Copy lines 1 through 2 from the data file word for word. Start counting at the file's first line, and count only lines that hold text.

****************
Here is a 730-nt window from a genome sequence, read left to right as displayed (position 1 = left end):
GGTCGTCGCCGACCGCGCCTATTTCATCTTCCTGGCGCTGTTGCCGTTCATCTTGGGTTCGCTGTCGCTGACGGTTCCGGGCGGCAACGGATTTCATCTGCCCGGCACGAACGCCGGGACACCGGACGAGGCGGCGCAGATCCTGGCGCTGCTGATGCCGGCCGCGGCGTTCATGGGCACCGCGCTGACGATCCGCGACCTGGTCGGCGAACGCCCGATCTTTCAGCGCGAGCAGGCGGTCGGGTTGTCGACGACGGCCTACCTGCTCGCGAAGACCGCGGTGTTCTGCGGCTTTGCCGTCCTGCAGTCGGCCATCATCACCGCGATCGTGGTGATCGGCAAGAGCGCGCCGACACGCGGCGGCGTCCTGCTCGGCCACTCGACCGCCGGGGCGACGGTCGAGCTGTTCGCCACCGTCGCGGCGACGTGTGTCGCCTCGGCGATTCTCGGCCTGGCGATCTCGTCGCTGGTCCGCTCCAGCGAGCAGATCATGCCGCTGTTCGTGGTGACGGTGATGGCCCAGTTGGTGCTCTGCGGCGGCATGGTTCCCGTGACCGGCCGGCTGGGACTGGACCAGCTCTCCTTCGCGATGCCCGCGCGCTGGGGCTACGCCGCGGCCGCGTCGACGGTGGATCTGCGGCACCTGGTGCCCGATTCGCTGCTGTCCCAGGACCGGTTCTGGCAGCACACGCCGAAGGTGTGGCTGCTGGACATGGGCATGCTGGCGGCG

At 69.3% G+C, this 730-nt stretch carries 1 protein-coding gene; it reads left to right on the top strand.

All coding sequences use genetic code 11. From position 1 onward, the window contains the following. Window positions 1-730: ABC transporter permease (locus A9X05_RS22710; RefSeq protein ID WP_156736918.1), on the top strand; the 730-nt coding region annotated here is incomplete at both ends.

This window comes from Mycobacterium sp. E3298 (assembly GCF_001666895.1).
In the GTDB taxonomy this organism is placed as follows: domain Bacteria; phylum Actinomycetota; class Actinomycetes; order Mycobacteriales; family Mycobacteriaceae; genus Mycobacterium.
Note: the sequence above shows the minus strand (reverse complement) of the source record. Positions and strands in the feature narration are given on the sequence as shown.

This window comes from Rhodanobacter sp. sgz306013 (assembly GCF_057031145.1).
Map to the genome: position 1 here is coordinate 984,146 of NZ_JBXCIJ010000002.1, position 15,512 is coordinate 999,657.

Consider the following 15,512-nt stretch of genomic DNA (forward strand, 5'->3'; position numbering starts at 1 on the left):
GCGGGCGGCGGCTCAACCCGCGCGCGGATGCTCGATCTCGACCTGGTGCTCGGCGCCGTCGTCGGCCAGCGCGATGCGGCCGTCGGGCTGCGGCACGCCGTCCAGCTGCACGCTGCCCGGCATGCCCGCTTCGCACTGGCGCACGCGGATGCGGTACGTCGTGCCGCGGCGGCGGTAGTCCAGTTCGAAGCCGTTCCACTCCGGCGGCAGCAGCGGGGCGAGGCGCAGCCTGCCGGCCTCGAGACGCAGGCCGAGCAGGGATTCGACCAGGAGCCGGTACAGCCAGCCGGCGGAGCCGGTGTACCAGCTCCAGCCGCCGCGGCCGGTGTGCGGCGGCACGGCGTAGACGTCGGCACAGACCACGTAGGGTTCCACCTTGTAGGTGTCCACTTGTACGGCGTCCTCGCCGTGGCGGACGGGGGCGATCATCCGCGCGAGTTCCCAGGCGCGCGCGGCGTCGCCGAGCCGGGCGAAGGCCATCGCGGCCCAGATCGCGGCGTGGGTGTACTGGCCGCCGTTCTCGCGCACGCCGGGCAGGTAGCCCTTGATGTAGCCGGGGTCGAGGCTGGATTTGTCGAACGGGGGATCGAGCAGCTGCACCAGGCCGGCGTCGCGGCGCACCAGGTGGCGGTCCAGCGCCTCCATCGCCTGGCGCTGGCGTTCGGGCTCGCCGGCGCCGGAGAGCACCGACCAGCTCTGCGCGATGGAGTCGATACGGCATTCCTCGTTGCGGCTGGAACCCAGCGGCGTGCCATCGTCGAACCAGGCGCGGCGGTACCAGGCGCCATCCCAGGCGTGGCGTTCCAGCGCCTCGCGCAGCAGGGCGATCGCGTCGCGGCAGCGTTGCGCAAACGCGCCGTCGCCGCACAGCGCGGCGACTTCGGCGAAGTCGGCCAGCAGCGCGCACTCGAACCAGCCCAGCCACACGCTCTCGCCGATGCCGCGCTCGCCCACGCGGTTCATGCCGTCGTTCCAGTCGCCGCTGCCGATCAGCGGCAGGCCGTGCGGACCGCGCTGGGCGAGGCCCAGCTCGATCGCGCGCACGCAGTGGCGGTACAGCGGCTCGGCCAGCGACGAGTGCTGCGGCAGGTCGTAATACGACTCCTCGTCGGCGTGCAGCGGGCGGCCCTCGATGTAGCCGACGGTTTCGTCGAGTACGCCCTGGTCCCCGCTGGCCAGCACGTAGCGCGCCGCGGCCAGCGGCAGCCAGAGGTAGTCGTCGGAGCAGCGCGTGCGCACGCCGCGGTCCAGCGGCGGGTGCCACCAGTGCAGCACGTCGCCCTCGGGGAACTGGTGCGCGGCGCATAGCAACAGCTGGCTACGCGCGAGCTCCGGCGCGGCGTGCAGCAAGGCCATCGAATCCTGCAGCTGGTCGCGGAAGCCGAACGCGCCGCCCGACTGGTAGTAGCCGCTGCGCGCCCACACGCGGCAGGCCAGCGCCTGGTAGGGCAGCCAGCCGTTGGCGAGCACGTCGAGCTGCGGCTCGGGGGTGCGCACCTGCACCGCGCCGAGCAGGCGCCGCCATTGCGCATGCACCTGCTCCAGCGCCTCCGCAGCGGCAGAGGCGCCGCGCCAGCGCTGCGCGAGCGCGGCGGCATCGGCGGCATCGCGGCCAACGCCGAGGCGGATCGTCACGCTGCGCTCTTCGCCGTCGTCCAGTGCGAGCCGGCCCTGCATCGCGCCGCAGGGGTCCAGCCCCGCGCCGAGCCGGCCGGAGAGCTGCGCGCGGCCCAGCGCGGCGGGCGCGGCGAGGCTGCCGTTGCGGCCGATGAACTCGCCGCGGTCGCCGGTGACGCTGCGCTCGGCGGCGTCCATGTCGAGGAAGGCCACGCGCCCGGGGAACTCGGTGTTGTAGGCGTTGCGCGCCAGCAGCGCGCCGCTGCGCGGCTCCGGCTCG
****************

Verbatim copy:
Here is a 730-nt window from a genome sequence, read left to right as displayed (position 1 = left end):
GGTCGTCGCCGACCGCGCCTATTTCATCTTCCTGGCGCTGTTGCCGTTCATCTTGGGTTCGCTGTCGCTGACGGTTCCGGGCGGCAACGGATTTCATCTGCCCGGCACGAACGCCGGGACACCGGACGAGGCGGCGCAGATCCTGGCGCTGCTGATGCCGGCCGCGGCGTTCATGGGCACCGCGCTGACGATCCGCGACCTGGTCGGCGAACGCCCGATCTTTCAGCGCGAGCAGGCGGTCGGGTTGTCGACGACGGCCTACCTGCTCGCGAAGACCGCGGTGTTCTGCGGCTTTGCCGTCCTGCAGTCGGCCATCATCACCGCGATCGTGGTGATCGGCAAGAGCGCGCCGACACGCGGCGGCGTCCTGCTCGGCCACTCGACCGCCGGGGCGACGGTCGAGCTGTTCGCCACCGTCGCGGCGACGTGTGTCGCCTCGGCGATTCTCGGCCTGGCGATCTCGTCGCTGGTCCGCTCCAGCGAGCAGATCATGCCGCTGTTCGTGGTGACGGTGATGGCCCAGTTGGTGCTCTGCGGCGGCATGGTTCCCGTGACCGGCCGGCTGGGACTGGACCAGCTCTCCTTCGCGATGCCCGCGCGCTGGGGCTACGCCGCGGCCGCGTCGACGGTGGATCTGCGGCACCTGGTGCCCGATTCGCTGCTGTCCCAGGACCGGTTCTGGCAGCACACGCCGAAGGTGTGGCTGCTGGACATGGGCATGCTGGCGGCG